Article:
The Wall Street Journal: Warren Buffett’s Berkshire Hathaway swings to loss, stung by battered market

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Warren Buffett’s Berkshire Hathaway Inc. swung to a loss in the third quarter as a volatile stock market and losses from insurance underwriting offset gains in its manufacturing, service and retail businesses.

The Omaha, Neb., company BRK.A, +0.75% BRK.B, +1.28% reported a net loss of $2.69 billion, or $1,832 a class A share equivalent, versus a year-earlier profit of $10.34 billion, or $6,882 a share.

Operating earnings, which exclude some investment results, rose to $7.76 billion from $6.47 billion last year. Buffett, Berkshire’s chief executive and chairman, has said he prefers that investors look at the company’s operating earnings, since Berkshire’s large stock investments can cause its net income or loss to swing significantly from quarter to quarter, even if its underlying businesses are doing well.

Although some of Berkshire’s biggest stockholdings rose in the third quarter, the value of its overall portfolio fell alongside the broader market—driving its net loss.

Berkshire owns a variety of businesses spanning industries across America, including insurance company Geico, freight railroad operator BNSF Railway, retailers like Fruit of the Loom and home builder Clayton Homes. That makes its earnings of special interest to investors looking for insights on the health of the American economy. Like many companies, Berkshire was affected by spiking inflation in the third quarter, as well as prolonged disruptions to the supply chain.

BNSF, for instance, was able to charge customers more per railroad car loaded but was pinched by higher costs for fuel and lower overall freight volumes, dragging its after-tax earnings down 6.2% in the third quarter.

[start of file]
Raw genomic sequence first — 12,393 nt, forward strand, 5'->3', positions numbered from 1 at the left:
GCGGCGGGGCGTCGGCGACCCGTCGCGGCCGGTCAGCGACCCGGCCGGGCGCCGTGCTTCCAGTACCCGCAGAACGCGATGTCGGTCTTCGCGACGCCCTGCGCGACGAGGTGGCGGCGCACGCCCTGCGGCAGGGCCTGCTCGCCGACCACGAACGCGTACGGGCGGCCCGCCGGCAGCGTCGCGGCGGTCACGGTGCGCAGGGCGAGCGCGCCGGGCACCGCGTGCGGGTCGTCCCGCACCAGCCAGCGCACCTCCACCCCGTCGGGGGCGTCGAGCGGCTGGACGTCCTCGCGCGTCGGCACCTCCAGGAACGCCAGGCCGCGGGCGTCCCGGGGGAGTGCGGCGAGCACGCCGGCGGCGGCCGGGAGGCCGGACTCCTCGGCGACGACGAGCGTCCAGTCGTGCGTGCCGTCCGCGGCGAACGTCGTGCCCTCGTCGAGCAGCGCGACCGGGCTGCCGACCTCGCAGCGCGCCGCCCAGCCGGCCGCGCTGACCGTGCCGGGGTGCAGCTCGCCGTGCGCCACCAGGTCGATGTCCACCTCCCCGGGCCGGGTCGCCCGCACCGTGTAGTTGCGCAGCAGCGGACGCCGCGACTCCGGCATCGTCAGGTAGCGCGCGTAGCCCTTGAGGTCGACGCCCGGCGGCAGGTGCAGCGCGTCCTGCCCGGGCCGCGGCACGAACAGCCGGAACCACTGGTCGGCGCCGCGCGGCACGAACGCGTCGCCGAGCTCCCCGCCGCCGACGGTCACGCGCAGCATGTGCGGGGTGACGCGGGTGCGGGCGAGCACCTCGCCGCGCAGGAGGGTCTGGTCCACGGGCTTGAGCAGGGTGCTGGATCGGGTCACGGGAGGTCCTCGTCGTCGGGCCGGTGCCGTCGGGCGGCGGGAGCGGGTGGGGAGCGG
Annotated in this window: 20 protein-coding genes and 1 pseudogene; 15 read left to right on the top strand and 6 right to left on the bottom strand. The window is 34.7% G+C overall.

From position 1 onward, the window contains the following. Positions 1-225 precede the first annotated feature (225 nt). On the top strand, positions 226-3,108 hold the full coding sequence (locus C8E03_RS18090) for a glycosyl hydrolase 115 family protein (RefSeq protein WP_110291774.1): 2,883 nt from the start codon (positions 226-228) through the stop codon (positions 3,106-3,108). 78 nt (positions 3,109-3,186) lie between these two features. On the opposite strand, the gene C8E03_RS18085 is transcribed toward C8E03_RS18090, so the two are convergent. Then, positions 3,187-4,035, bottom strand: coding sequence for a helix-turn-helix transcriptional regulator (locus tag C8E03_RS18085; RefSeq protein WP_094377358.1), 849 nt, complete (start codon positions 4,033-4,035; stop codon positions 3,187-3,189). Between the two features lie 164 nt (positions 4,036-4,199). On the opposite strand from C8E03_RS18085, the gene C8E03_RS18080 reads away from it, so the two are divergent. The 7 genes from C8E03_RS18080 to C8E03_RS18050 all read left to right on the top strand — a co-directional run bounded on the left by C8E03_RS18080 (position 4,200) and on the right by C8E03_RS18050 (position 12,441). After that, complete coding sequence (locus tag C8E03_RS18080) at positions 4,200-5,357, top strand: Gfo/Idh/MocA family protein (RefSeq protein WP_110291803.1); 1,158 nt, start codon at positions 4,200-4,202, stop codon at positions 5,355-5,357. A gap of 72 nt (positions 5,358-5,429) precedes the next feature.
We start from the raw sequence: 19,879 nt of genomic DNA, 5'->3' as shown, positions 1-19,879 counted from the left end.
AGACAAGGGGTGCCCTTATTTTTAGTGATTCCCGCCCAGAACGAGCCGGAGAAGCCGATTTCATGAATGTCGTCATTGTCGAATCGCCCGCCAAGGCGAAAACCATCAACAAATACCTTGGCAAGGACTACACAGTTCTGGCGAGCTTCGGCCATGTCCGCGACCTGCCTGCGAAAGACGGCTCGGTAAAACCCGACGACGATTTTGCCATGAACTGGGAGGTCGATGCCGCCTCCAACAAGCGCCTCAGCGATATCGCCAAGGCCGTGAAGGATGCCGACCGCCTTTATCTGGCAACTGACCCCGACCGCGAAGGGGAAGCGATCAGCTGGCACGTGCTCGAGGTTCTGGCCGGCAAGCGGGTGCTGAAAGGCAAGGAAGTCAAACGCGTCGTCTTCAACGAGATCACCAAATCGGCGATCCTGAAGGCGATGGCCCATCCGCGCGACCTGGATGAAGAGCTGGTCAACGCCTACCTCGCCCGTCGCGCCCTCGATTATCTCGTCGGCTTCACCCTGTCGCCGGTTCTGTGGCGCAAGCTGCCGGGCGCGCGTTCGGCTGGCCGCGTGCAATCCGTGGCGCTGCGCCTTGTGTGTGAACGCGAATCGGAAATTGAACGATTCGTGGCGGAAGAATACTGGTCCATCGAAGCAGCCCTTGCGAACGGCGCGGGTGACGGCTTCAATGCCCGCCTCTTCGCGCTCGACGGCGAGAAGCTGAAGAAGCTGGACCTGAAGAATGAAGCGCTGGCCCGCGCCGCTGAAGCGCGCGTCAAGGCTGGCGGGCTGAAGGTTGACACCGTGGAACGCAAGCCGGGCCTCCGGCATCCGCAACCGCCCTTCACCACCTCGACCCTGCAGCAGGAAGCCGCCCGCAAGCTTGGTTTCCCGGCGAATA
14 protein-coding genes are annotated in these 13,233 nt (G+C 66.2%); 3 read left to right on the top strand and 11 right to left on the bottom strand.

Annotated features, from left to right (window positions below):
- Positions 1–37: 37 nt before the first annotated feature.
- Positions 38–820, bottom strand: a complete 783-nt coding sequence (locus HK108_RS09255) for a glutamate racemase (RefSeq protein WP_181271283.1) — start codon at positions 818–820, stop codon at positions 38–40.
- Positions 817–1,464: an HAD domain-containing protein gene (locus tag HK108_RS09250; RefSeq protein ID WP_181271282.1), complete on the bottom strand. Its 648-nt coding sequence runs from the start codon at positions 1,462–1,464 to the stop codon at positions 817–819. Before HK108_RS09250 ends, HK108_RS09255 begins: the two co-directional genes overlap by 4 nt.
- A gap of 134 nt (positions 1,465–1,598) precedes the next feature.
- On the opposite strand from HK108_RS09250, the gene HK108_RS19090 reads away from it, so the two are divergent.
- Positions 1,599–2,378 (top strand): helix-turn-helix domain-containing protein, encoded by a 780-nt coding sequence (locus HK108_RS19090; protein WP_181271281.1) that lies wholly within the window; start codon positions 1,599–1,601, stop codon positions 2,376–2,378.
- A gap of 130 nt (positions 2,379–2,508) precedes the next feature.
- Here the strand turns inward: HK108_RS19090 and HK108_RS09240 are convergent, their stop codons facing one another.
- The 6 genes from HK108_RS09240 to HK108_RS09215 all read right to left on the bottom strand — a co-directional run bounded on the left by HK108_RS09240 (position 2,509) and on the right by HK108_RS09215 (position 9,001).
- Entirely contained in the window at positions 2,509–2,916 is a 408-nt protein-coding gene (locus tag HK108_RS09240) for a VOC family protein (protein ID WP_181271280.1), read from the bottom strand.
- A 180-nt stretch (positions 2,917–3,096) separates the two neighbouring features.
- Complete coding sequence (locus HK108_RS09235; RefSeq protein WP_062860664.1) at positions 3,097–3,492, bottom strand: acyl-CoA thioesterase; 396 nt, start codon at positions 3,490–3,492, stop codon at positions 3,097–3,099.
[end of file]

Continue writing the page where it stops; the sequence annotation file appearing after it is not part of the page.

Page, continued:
Berkshire’s insurance underwriting business also took a $2.7 billion hit after Hurricane Ian. But Berkshire’s utilities and energy unit posted better results, thanks to gains in its natural-gas-pipeline business and electrical distribution company, Northern Powergrid. Elevated prices for energy have helped boost profits at oil, gas and utility companies this year.

A tight housing market also helped lift results at Berkshire’s home construction-related businesses, which include paint company Benjamin Moore, flooring company Shaw Industries, and bricks and masonry company Acme Building Brands.

With mortgage rates surging as the Federal Reserve attempts to rein in inflation with interest-rate increases, and home prices beginning to decline, Berkshire said it is likely demand for its home-related businesses and services will wane from current levels. Overall, Berkshire’s manufacturing, service and retail businesses reported earnings growing 20% in the third quarter.

Meanwhile, Berkshire continued deploying cash for stock investments and buybacks. The company spent $1.05 billion on stock buybacks in the third quarter, in line with its total three months earlier but well below its pace of buybacks in 2021. Berkshire, which largely bought back its own shares in 2021, has pivoted this year to investing in other companies—buying millions more shares of Chevron Corp  Corp. CVX, +1.26% and becoming Occidental Petroleum Corp’s OXY, +1.54% single biggest shareholder.

Berkshire still had a big cash pile at the end of the quarter. The company reported having cash and cash equivalents of $109 billion at the end of September, up slightly from $105.4 billion in the second quarter.

An expanded version of this story appears on WSJ.com.

This article was originally published by Marketwatch.com. Read the original article here.

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